Daily photo by John Godbey|
Harvard University students came to Decatur for an alternative spring break to perform service projects, such as building a fish pond at Woodmeade Elementary School. Blake Johnson, left, Casey Bi, Chelsea Gordon and Rachel Singh add and spread gravel at the school Wednesday.
A break from
Harvard students spring into community service in Decatur
By Patrice Stewart
email@example.com ˇ 340-2446
They originally came for service projects, but what keeps them coming back is the Southern hospitality — served up with fried chicken, creamed corn, potato salad, green beans, tomato slices and homemade biscuits.
The group of nine Harvard University students here for their "Alternative Spring Break" this week will help Decatur, too.
While this is the fifth year of the past six that Harvard students have come to Decatur on their spring break, these students had never met Phyllis Maloney from Decatur, who started this project, until last weekend. The Harvard graduate, who is now a Yale Law School student, came home for a few days and met them Saturday during a dinner at the home of her parents, Mark and Gay Maloney.
Daily photo by John Godbey|
Harvard students Casey Bi, left, Luke Messac, Paul Katz and Clem Wright maneuver a 500-pound boulder onto the fish pond at Woodmeade Elementary School as part of their service projects during "Alternative Spring Break."
"This project now has developed its own life at Harvard, separate from our daughters — and largely due to the good hospitality here," Gay said. Their daughter Margaret also participated in the project for several years while she was a student at Harvard.
The project lives on because of diligent work by other students, such as Harvard student team leader Paul Katz from Pittsburgh, Pa., the only one from last year to return.
Two years ago, no group came from Harvard, but Katz said he didn't want to let this spring break project die, so he decided to organize this year's trip.
That was fairly easy, he said, because of the groundwork Phyllis laid in earlier years, along with the Decatur Daybreak Rotary Club and other supporters in Decatur making arrangements. He advertised the project around campus "to get a more diverse group to come."
"I got an e-mail from Paul about it and decided to come," said Elisha Rivera, an American history major from Baldwin, N.Y. "I've found you really get immersed in the culture when you're taken into someone's home for a week."
"Decatur is much better organized than many other communities in terms of service and volunteering," Rivera said.
Katz ended up with four other guys and four young women and, with support from foundations and other backers, they drove South in a van donated for the week.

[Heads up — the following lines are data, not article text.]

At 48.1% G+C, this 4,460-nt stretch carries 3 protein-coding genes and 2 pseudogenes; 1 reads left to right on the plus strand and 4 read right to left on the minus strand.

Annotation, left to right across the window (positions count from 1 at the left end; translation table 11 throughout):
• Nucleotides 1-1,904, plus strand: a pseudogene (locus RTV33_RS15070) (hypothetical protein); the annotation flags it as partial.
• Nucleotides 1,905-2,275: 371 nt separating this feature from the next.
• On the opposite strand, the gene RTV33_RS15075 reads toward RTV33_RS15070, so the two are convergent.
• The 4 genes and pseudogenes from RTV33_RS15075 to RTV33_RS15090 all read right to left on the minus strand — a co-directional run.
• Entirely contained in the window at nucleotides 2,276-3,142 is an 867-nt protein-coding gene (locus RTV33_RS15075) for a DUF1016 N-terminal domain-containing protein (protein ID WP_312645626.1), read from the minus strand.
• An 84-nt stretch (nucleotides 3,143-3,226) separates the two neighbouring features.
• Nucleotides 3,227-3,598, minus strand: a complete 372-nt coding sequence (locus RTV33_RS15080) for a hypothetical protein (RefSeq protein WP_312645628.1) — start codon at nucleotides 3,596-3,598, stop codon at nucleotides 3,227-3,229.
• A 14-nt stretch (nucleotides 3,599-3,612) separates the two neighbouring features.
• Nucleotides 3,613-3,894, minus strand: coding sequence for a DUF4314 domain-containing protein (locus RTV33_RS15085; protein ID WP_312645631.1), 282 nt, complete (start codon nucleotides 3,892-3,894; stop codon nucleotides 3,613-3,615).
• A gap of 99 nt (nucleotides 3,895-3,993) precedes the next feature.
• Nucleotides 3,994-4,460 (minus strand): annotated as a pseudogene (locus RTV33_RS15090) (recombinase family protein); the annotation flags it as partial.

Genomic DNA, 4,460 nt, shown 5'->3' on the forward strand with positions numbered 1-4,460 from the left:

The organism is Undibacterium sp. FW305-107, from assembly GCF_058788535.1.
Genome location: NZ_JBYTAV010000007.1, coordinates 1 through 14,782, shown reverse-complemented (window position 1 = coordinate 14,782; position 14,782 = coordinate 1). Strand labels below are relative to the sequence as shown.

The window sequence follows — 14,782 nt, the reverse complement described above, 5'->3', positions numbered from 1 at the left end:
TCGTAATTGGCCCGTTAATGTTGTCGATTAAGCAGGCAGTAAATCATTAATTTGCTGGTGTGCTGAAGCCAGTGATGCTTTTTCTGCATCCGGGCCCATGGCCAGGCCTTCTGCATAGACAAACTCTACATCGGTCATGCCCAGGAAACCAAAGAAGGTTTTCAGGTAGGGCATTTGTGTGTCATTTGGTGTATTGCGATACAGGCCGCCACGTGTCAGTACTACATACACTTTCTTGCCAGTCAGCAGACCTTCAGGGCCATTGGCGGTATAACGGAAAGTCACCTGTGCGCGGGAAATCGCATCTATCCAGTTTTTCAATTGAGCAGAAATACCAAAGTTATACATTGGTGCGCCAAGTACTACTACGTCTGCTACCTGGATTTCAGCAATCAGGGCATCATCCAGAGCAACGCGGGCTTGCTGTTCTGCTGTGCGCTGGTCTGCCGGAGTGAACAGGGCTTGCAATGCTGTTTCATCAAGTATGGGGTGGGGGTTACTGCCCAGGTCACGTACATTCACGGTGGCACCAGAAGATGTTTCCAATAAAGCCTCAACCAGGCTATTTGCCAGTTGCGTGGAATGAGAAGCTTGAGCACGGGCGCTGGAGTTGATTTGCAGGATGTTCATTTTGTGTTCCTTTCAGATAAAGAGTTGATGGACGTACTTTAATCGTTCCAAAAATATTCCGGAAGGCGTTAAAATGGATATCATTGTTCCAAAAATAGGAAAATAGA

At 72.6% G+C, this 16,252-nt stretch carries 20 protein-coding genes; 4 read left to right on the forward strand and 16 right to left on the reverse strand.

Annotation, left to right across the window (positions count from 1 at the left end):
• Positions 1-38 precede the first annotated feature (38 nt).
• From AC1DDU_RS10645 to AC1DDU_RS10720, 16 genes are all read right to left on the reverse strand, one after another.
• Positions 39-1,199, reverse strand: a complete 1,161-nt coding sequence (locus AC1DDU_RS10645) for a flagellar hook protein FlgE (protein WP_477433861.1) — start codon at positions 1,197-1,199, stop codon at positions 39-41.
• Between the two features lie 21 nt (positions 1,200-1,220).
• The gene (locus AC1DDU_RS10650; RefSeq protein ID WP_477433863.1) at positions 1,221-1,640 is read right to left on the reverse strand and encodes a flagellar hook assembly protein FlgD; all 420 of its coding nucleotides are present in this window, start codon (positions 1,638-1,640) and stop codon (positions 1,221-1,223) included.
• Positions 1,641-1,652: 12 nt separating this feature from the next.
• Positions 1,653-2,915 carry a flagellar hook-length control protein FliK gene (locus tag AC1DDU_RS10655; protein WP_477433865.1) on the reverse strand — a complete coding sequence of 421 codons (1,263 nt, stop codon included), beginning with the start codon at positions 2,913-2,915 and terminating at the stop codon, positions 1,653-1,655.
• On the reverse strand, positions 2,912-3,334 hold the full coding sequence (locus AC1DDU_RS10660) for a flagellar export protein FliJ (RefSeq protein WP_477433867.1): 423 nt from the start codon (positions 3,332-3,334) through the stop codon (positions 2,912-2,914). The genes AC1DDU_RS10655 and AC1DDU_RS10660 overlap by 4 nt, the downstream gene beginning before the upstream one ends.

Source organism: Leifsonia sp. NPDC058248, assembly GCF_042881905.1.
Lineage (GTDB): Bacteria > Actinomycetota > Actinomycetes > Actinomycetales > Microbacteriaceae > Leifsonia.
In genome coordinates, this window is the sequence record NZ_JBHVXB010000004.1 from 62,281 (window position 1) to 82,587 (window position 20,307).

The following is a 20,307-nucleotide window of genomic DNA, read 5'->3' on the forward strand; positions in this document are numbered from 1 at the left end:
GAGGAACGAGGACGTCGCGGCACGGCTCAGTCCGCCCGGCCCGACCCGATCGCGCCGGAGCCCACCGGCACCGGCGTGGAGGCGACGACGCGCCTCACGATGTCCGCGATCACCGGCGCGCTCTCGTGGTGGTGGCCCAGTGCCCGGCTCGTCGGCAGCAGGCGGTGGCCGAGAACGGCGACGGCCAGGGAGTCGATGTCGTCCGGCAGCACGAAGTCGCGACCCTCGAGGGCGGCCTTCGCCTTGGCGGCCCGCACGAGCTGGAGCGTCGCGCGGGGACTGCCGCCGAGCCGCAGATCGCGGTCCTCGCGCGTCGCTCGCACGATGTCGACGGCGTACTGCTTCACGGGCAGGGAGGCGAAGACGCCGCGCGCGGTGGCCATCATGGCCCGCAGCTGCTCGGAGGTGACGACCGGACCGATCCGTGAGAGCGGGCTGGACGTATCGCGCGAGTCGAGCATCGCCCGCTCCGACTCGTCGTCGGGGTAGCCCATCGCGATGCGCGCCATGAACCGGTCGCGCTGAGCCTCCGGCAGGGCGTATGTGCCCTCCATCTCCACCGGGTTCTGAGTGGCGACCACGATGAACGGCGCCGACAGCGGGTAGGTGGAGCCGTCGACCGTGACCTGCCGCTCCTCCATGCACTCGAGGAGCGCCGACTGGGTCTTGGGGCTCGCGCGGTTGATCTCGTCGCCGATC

"We get to know more about the culture this way, with host families, than if we were staying in a church basement and eating at McDonald's, as some groups do," he said.
"And the work schedule (typically starting at 8 a.m.) shifts our usual hours to healthier ones."
On Monday they built a wheelchair ramp requested through the Volunteer Center of Morgan County for a new paraplegic to use after leaving the hospital. Tuesday's tasks included seeing the Habitat for Humanity outlet store and a house started recently, and going to the Boeing plant to tear down shipping crates so the wood could be made available by the store.
Wednesday included reworking the fish pond at Woodmeade Elementary School and touring Plastic Recyclers. They helped the Neighborhood Christian Center on Thursday and Friday.
In between, the students got to visit the Space & Rocket Center in Huntsville, St. Bernard Abbey in Cullman, the historic town of Mooresville and the Civil Rights Institute in Birmingham, along with a river cookout, pool party and other fun.
The Rotary Club, which acts as the group's sponsor in finding host families and setting up work projects, invited them to its annual dinner. B.B. Perrins, Big Bob Gibson's and other dining events plus breakfast at City Café, soul food at Dot's restaurant in Hillsboro and a Southern buffet dinner at Limestone Bay Trading Co. in Mooresville left them almost too stuffed to talk.
Katz, who visited five countries in the past year, , plans to spend the summer in South America. The Alabama trip offers students historical perspective at places like Mooresville and the Civil Rights Institute, said Katz, who is a sophomore studying the history of Latin America.
Chelsea Gordon, from Long Island, N.Y., heard about this spring break service trip in her dorm. While her parents weren't happy they wouldn't get to see her over her break, she said, "I've talked to them this week and told them what we are doing and how much fun we're having."
Gordon, a chemistry major, spent last summer in Namibia, Africa, with WorldTeach. Florida is the only state she had visited in the South, so she welcomed this opportunity to see more of the country.
Blake Johnson of Houston, Texas, said his parents are from Louisiana, so his family makes regular trips there and he helped with Hurricane Katrina cleanup there during spring break last year.
"I like seeing the magnolias again," he said.
Luke Messac from Troy, N.Y., likes that part, too.
"Coming from cold and windy March in Boston to see the azaleas blooming is like a dream," he said. "And the people are real friendly here. In New York, people don't speak to each other, so this is a great departure."
"Everybody's so welcoming and supportive here," said Clem Wright of Londonderry, Vt.
Other members of the group are Casey Bi from Broomall, Pa., and Rachel Singh and Isaac Meister, both from Boston.
Save $84.50 a year off our newsstand price:
Subscribe today for only 38 cents a day!